The exceptional origin of EUV light in hot tin plasma
Extreme ultraviolet light (EUV light) does not naturally occur on earth, but it can be produced. In the latest nanolithography machines, that is realized using an immensely hot tin plasma.
05/13/2020 | 2:51 PM
The latest state-of-the-art lithography machines use EUV light to print extremely small structures on chips. EUV light with a wavelength of around 13.5 nanometers can be efficiently reflected using the most advanced multilayer mirrors. The light source in such machines is a tin plasma: a drop of tin that is heated by a laser to a point where it becomes plasma that emits EUV radiation. Exactly how this process takes place is one of the questions that ARCNL researcher Oscar Versolato hoped to answer with the ERC grant he received in 2018. Together with the American researcher James Colgan, his team succeeded in obtaining a far more complete and accurate answer to that question than had been possible up until now.
“If we heat tin to an extremely high temperature, up to 400,000 degrees Celsius, then the atoms fall apart into free electrons and positively charged ions of differing charges,” Versolato explains. “Furthermore, many of these ions are in an ‘excited’ state: one or more of the orbiting electrons has an extra portion of energy. These electrons circle in an orbit that is further from the atomic nucleus than the closest orbit. When they return to an orbit closer to the nucleus, that additional energy is released in the form of EUV radiation. In a tin ion, a single electron can have such an extra energy packet, but it is also possible that several electrons simultaneously have one. They orbit in the first, second third or even the fourth shell around the atomic nucleus. However, the probability of an electron reaching a higher excited state becomes increasingly smaller with each step upwards. It was therefore generally assumed that electrons in the first excited state mainly emitted the EUV light in tin plasma.”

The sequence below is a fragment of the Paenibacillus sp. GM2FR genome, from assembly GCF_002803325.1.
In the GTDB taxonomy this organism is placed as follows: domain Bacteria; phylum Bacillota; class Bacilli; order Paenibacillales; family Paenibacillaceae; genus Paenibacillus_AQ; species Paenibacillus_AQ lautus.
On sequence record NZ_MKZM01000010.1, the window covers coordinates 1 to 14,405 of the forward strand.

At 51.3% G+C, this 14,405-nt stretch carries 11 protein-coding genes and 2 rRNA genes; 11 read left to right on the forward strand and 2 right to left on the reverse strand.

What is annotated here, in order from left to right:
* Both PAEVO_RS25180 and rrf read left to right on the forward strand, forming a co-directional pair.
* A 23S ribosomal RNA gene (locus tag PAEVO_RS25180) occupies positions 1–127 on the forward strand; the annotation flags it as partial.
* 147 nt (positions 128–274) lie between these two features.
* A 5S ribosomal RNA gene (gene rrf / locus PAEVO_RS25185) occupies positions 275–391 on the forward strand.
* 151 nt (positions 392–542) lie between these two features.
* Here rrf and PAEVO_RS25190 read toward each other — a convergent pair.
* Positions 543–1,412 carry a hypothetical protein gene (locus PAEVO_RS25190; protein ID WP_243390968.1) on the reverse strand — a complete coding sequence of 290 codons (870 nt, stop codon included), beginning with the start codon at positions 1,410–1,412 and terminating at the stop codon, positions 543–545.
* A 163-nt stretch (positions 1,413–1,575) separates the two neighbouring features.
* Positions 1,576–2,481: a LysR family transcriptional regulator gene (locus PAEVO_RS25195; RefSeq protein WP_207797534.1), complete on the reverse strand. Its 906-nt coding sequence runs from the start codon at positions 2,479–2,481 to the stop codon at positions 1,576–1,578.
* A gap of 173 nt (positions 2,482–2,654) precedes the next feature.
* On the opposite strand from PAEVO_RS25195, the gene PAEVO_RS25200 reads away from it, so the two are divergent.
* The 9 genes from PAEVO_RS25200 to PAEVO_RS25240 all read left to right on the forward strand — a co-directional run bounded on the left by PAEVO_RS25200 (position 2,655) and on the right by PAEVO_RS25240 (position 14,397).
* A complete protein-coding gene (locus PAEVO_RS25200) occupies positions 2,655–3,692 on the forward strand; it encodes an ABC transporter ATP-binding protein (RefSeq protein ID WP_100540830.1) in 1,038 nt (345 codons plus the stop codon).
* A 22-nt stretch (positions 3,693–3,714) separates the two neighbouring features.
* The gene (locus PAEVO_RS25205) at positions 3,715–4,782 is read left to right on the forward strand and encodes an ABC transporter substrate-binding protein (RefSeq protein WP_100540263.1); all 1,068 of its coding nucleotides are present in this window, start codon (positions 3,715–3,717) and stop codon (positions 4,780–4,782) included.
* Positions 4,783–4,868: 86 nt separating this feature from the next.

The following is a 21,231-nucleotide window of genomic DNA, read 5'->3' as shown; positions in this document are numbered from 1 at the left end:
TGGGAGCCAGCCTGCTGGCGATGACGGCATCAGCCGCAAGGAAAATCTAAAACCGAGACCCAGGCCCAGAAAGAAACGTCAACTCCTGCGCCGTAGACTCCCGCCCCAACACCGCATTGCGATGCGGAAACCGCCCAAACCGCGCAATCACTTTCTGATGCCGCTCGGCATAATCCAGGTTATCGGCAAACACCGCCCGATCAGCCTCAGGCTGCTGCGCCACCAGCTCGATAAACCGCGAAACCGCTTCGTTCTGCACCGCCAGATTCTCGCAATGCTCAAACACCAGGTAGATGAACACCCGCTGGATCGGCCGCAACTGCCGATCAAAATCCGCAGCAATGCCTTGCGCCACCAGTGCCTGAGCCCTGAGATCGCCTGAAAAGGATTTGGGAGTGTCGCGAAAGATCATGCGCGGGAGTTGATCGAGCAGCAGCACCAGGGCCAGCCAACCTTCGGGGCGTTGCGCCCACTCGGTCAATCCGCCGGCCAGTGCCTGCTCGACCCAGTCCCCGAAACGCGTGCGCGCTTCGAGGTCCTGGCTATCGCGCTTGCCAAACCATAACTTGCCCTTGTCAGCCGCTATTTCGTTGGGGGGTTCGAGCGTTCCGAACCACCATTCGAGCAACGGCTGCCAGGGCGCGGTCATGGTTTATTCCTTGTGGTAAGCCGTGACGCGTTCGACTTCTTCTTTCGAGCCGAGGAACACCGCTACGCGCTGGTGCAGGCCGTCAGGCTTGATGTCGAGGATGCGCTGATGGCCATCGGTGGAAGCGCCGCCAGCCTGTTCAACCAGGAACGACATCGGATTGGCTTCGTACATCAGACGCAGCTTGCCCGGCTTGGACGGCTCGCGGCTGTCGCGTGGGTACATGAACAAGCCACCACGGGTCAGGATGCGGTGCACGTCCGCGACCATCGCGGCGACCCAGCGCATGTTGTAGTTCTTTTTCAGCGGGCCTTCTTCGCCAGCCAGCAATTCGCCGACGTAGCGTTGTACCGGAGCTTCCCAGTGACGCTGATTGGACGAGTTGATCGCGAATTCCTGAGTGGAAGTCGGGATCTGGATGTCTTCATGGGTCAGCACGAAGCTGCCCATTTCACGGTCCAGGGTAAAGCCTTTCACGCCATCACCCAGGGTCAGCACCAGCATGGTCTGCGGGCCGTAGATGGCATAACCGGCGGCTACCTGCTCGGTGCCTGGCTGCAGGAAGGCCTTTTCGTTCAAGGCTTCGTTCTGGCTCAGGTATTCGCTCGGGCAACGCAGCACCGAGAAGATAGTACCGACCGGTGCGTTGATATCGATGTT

Experiment versus supercomputer
As experimental measurements of the EUV spectrum did not entirely agree with that assumption, the researchers suspected that higher energy states also made a contribution to the EUV light emitted by the tin plasma, but the exact process was unclear. Versolato: “The only way to obtain certainty about that was to calculate all possible energy transitions in the tin plasma, an almost impossible task. There are more than ten billion possible transitions between energy levels for electrons in tin plasma.”
Only a supercomputer is powerful enough to perform such calculations. The physicists from ARCNL therefore sought collaboration with the Los Alamos National Laboratory, which has both supercomputers and experts in the area of atomic physics. “As a result of this collaboration, we were, for the first time, able to describe how tin plasma emits EUV light with incredible precision and completeness. And that yielded surprising insights.”
Unique EUV source
By comparing their lab experiments with the calculations from Los Alamos, the researchers discovered that it is not just electrons that return from the first excited energy state which emit light at 13.5 nanometers. Electrons in higher shells also contributed to this, because the energy difference between successive excited states is the same. “This means that each electron that returns to a lower energy state contributes to the emission of 13.5 nanometer light. That property makes tin plasma unique and exceptionally suitable as an EUV source,” says Versolato.
The fundamental research with the tin droplet source and laser setup has brought the unusual properties of tin plasma to light. Versolato: “We have acquired surprising new knowledge about the creation of EUV light. Due to our better understanding of how the process works, we might be able to contribute to the further optimization of the EUV sources in the future.”
Artist’s impression of the production of EUV light. A plasma is created by heating a drop of tin with a strong laser. The EUV light that this hot plasma emits is registered via a grating on a detector. Credits: Tremani / ARCNL